The subscription economy is booming, and showing no signs of slowing down. The subscription eCommerce market is worth about $10 billion1, growing more than 100% YOY in the past five years2. Over 15% of online shoppers3 have signed up for one or more subscriptions. And they get hooked: the average active subscriber has two subscriptions, and over a third have three or more subscriptions.
While consumer behavior and preferences are rapidly evolving, so too, is the competition. Scrappy startups are competing against established brands to win the hearts, wallets and loyalty of customers. It’s not enough to offer quality products delivered with zero effort from the consumer. To thrive in today’s increasingly crowded subscription landscape, box services need to prioritize customer service. Support is where companies stand out.
In this article, we’re diving deep into the subscription industry and how companies can use AI customer support to standout and differentiate:
- What’s driving subscription market growth
- Why do subscription companies need to prioritize customer service? Choice, Churn and Competition
- How subscription companies can stand out with customer service: Convenience and Surprise
- The subscription is here to stay – and good customer service is what solidify a company’s position in the market
It’s easy to understand this overwhelming growth. Subscription services fit in perfectly to key fabrics of our society: convenience and surprise.
A big portion of subscription companies replenish items that we would otherwise need to buy elsewhere – razors, makeup, cleaning products, diapers. These companies deliver what we need to our door – and completely eliminate the need for the consumer to ever even think about it. There’s no going to the store or digging up a credit card for an online order. In some cases, people never have to log in to modify their order. Convenience is the catapult for adoption.
Another large percentage of subscription box companies, according to McKinsey, provide the element of surprise that the modern consumer loves3. These companies deliver specially-curated boxes filled with highly specialized or unique beauty products, candles, pet toys, beer, designer clothing, children’s products or a plethora of other items. With each delivery, a person tears open the box only to be delighted with a perfect arrangement of new items to enjoy.
Competition within the subscription box industry is skyrocketing. The number of available subscription boxes has risen over 40%, with nearly 47% of these boxes were created since 20172. These new entrants are specializing in everything from makeup and hobbies to obsessions (i.e. hot sauce), athletic wear and meals. In fact, there are now over 3,500 services that can be delivered to your door on a recurring basis2. Choice is everywhere.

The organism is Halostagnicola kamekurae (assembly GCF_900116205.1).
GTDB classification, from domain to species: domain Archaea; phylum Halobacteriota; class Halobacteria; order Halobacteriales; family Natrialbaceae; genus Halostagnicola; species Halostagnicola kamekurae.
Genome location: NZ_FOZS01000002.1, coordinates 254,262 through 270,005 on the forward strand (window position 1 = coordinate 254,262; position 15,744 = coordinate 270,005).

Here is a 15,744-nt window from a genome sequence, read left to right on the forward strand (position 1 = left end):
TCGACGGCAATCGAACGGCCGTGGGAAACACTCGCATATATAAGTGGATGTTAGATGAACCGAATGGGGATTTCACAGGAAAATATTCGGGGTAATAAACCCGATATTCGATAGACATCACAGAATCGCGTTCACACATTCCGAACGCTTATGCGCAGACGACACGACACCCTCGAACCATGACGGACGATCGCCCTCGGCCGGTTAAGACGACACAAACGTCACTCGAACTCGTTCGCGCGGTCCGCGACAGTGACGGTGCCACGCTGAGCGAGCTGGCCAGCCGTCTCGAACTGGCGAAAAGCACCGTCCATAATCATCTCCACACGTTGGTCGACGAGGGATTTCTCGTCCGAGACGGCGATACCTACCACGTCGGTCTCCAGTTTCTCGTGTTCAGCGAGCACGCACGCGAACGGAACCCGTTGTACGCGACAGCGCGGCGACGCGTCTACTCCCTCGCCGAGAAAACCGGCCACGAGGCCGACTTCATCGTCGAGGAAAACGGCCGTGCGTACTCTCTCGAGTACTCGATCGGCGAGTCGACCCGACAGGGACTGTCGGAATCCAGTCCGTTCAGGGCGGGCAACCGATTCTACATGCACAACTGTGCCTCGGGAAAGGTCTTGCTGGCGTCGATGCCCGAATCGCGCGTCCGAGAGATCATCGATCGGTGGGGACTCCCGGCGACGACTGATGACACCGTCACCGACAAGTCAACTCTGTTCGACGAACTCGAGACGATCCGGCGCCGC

Competition is not just from young, nimble startups with fresh ideas. Established retailers and consumer brands are getting in on the action by launching their own direct-to-consumer subscription services (for example Procter & Gamble’s Gillette on Demand and Walmart’s Beauty Box). Meanwhile, other behemoths like Unilever are expanding their influence in the category via acquisitions (the CPG giant acquired Dollar Shave Club for $1 billion while Albertsons paid $200 million for Plated).
To effectively compete, grow loyalty and generate a higher lifetime value, subscription companies need to stand out by not only what’s in the box, but just as importantly, the customer service and experience they provide. Customer service directly impacts churn, which is a huge challenge for the industry. The average churn rates for subscription services are estimated to be between 6-8%4.
No matter how unique the item is in your box, there is always a company following closely behind that will have a comparable offering. Differentiation today comes from providing effortless, convenient support that matches the convenience of the service. Companies need to look at every interaction as an opportunity to deepen a relationship and minimize churn – whether a person is looking for advice on how to use a product or needs to skip a delivery.
As discussed above, the consumer of subscription services is a customer for two primary reasons: convenience (for replenishable items) or surprise and delight (for the curation boxes). These are also the foundation of customer service in the subscription industry.
Across every industry, the support that customers expect today centers on convenience. Companies now must provide support 24/7 on every channel, whenever and wherever a person needs it. People expect to send a customer support email, chat or social message and get a quick resolution.